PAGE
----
Idoling

A couple of you will already know of Brittany’s (and mine cause she’s too young yet!) experience of auditioning for American Idol, but I figured it was such a cool experience that I’d write about it. Last year they opened up American Idol auditions to 15 year olds. As Brittany had already registered for Camp Electric (she had a blast and made many new friends!) and seeing that Camp Electric ended on the day before American Idol auditions, BJ and I decided that we’d stay the night and let her audition.

We’d heard all the horror stories (and read some of them online, too) about the long lines, so Brittany and I decided we’d get up really early and get down there to get as close to the front as we could. We even scouted out the location the day before (really, we had to get arm bands then, so we just scouted at the same time) so we’d know where to park and where to go for the line.

As a year and a half has now passed, I don’t remember the exact time, but I think we were up at 3 a.m. and out the door by 4. Supposedly AI wouldn’t let you line up before a certain time, but we wanted to be down there anyway. Parking was relatively easy…but we were surprised to see the line extend about three city blocks already. So, we fell in line, parked our hineys on the sidewalk and waited.

We were surrounded by interesting folks; some playing guitar, some listening to music, many of them singing, few of them with really good voices. Still, though, it was kinda cool. Once the line started moving, we learned they were just filtering us into the coliseum to take a seat. As we moved forward, we passed the line which had circled all the way around the block and crossed over and around to the other side.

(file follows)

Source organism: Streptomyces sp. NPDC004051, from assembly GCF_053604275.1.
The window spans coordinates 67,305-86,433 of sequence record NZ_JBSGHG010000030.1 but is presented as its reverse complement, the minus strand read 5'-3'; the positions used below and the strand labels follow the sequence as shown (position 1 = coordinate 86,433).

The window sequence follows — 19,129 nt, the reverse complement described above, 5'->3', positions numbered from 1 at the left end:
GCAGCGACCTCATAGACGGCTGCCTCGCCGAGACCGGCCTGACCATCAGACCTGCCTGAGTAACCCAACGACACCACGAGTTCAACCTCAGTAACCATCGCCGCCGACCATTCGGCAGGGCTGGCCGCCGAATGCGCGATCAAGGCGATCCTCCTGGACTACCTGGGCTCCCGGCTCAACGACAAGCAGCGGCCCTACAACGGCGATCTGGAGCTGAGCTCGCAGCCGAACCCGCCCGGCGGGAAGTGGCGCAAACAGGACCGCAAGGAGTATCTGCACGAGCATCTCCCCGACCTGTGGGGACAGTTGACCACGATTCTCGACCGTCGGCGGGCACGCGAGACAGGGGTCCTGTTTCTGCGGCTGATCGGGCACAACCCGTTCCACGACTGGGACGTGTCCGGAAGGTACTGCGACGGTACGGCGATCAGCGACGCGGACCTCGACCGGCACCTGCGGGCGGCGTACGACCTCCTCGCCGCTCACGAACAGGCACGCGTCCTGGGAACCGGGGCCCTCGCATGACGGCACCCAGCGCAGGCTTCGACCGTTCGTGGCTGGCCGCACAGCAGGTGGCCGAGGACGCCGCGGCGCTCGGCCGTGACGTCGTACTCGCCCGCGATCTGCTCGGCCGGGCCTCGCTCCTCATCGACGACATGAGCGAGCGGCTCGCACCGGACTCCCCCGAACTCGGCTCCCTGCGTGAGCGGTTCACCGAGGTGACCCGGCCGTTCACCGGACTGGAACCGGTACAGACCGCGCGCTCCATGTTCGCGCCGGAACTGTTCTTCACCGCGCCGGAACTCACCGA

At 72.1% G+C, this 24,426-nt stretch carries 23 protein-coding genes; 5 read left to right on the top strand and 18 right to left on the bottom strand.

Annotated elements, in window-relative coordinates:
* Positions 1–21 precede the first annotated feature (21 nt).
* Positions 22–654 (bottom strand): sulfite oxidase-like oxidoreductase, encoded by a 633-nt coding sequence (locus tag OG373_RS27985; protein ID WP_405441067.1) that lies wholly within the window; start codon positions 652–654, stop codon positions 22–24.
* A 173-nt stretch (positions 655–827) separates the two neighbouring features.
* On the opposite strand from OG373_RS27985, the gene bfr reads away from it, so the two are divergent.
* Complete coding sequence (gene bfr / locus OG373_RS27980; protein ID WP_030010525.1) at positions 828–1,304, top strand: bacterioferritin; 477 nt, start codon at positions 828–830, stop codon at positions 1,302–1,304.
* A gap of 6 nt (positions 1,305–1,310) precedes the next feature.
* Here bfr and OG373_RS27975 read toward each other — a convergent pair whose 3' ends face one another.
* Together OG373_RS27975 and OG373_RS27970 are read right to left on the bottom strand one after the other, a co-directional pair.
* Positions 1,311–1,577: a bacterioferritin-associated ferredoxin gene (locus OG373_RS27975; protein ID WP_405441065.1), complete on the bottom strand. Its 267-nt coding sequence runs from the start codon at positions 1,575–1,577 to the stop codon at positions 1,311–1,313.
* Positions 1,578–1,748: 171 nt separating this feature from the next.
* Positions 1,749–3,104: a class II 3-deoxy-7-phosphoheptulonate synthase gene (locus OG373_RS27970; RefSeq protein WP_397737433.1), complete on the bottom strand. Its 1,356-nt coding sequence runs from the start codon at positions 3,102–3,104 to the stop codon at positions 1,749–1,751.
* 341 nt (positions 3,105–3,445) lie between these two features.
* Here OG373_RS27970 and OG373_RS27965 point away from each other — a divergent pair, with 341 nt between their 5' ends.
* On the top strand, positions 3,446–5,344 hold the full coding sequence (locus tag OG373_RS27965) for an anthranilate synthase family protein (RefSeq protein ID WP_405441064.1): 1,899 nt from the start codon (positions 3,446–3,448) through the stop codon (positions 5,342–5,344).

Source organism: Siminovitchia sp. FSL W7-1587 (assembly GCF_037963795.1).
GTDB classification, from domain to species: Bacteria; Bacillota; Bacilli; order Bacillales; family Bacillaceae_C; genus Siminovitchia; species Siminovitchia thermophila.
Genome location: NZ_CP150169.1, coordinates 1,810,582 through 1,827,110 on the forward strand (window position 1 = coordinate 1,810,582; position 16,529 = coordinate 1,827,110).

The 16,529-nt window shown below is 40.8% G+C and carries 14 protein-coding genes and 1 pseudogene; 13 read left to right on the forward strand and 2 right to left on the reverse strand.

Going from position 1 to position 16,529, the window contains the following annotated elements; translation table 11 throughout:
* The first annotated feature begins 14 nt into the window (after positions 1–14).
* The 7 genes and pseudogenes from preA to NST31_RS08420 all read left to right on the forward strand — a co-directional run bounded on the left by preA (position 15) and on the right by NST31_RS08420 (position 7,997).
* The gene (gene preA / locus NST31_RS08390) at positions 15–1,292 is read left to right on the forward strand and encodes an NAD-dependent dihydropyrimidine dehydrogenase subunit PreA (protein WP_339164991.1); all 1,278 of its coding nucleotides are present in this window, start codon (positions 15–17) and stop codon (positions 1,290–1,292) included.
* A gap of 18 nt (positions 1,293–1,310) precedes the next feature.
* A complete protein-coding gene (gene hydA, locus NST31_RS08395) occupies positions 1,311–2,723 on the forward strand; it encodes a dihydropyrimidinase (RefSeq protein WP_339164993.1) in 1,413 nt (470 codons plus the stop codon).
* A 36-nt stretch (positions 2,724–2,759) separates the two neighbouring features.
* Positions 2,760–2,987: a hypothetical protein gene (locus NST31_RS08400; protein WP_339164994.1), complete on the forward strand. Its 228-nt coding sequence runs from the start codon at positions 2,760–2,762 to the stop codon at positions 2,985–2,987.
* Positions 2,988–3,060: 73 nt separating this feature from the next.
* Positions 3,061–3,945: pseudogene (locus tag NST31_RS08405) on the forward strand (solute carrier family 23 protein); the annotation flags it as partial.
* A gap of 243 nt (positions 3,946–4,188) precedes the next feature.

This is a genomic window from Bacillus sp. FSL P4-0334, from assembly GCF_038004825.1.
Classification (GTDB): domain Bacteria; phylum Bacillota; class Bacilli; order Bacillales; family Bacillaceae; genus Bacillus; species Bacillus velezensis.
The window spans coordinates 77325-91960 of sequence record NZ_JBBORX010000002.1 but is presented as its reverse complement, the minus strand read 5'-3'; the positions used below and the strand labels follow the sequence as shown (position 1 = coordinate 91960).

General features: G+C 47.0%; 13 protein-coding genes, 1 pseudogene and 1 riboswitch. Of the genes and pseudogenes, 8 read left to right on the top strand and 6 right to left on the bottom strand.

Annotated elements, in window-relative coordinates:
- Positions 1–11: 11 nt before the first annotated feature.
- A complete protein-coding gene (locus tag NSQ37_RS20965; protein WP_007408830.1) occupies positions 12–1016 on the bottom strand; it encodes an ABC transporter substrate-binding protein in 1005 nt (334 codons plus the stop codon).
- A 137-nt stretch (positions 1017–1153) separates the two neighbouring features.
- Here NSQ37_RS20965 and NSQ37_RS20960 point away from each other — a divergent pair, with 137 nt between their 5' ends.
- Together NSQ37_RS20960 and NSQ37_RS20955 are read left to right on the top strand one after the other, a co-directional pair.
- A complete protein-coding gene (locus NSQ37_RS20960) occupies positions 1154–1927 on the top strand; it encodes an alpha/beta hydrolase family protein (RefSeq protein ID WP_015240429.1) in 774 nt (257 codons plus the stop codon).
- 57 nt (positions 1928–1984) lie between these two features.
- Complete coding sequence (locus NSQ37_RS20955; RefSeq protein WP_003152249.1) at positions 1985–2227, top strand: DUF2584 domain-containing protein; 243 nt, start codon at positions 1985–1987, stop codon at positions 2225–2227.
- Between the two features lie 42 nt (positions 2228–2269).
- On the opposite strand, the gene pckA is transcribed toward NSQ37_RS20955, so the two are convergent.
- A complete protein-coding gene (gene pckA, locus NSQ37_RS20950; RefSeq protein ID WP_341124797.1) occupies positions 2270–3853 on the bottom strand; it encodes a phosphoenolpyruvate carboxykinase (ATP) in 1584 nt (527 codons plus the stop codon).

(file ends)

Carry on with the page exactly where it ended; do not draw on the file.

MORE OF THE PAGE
We made our way in, took our seat, and waited again. Once everyone was in, an announcer told everyone how things would work and proceeded to fire up the audience for the film crew. Once the auditions started, I was super impressed at how quickly and smoothly they went. It was obvious the American Idol people have done that before and know what they’re doing. I don’t watch AI, but was still impressed with their organizational abilities.

In the center of the stadium was 12 tables separated only by curtains. Behind each table sat one or two judges. As the contestants filled onto the floor, they were put in a column of fours, very military style. They then lined 3 to 4 rows of four up in front of each table. The judges would call the entire row forward, speak to them, and then call them individually further forward for their opportunity to sing. After each of the four had their shot, the judges privately conferred and then called them forward as a group to announce their decision. Winners went one direction, others went the other direction. I sat for thirty full minutes before they selected the first winner.

Brittany didn’t place; one judge liked her, the other didn’t…and the decision had to be unanimous. Regardless, it was a good experience for her.

Advertisements

5 Comments

Filed under General, Kids

5 responses to “Idoling

  1. Pitty Patter.blogspot.com/ pittypatter.blogspot.com

    You’d better be glad she didn’t place. If the prelims were that time-consuming, just think what the next step would have been. And the next, etc. Interesting experiences, for sure. pl

  2. Wow! That actually sounds like fun. I’ve been debating auditioning for American Idol for a few years. I’m glad to have some insight on the process.

  3. Kenneth Renshaw

    Tell Brittany congratulations-I’m proud of her. Nice seeing you a couple weeks ago.

Leave a Reply

Fill in your details below or click an icon to log in:

WordPress.com Logo

You are commenting using your WordPress.com account. Log Out / Change )

Twitter picture

You are commenting using your Twitter account. Log Out / Change )

Facebook photo

You are commenting using your Facebook account. Log Out / Change )

Google+ photo

You are commenting using your Google+ account. Log Out / Change )

Connecting to %s